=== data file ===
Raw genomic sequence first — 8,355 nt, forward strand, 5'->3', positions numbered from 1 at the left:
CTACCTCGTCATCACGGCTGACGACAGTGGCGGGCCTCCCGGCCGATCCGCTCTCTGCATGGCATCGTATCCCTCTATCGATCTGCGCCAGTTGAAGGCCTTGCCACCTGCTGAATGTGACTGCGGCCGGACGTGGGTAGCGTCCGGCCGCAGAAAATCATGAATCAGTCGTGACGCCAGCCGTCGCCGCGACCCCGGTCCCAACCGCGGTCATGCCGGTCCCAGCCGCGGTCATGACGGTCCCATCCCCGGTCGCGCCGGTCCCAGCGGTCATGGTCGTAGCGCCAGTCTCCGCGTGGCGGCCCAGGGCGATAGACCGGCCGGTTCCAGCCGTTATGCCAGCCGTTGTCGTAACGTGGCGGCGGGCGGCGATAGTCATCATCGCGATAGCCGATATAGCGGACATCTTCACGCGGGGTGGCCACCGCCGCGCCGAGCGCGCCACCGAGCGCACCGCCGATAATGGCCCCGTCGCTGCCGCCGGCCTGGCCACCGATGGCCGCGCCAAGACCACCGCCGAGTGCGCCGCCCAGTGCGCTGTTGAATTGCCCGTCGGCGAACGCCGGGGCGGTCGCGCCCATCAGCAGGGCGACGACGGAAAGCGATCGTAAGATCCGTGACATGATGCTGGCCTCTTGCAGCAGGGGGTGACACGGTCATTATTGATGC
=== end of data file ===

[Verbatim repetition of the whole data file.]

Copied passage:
Raw genomic sequence first — 8,355 nt, forward strand, 5'->3', positions numbered from 1 at the left:
CTACCTCGTCATCACGGCTGACGACAGTGGCGGGCCTCCCGGCCGATCCGCTCTCTGCATGGCATCGTATCCCTCTATCGATCTGCGCCAGTTGAAGGCCTTGCCACCTGCTGAATGTGACTGCGGCCGGACGTGGGTAGCGTCCGGCCGCAGAAAATCATGAATCAGTCGTGACGCCAGCCGTCGCCGCGACCCCGGTCCCAACCGCGGTCATGCCGGTCCCAGCCGCGGTCATGACGGTCCCATCCCCGGTCGCGCCGGTCCCAGCGGTCATGGTCGTAGCGCCAGTCTCCGCGTGGCGGCCCAGGGCGATAGACCGGCCGGTTCCAGCCGTTATGCCAGCCGTTGTCGTAACGTGGCGGCGGGCGGCGATAGTCATCATCGCGATAGCCGATATAGCGGACATCTTCACGCGGGGTGGCCACCGCCGCGCCGAGCGCGCCACCGAGCGCACCGCCGATAATGGCCCCGTCGCTGCCGCCGGCCTGGCCACCGATGGCCGCGCCAAGACCACCGCCGAGTGCGCCGCCCAGTGCGCTGTTGAATTGCCCGTCGGCGAACGCCGGGGCGGTCGCGCCCATCAGCAGGGCGACGACGGAAAGCGATCGTAAGATCCGTGACATGATGCTGGCCTCTTGCAGCAGGGGGTGACACGGTCATTATTGATGC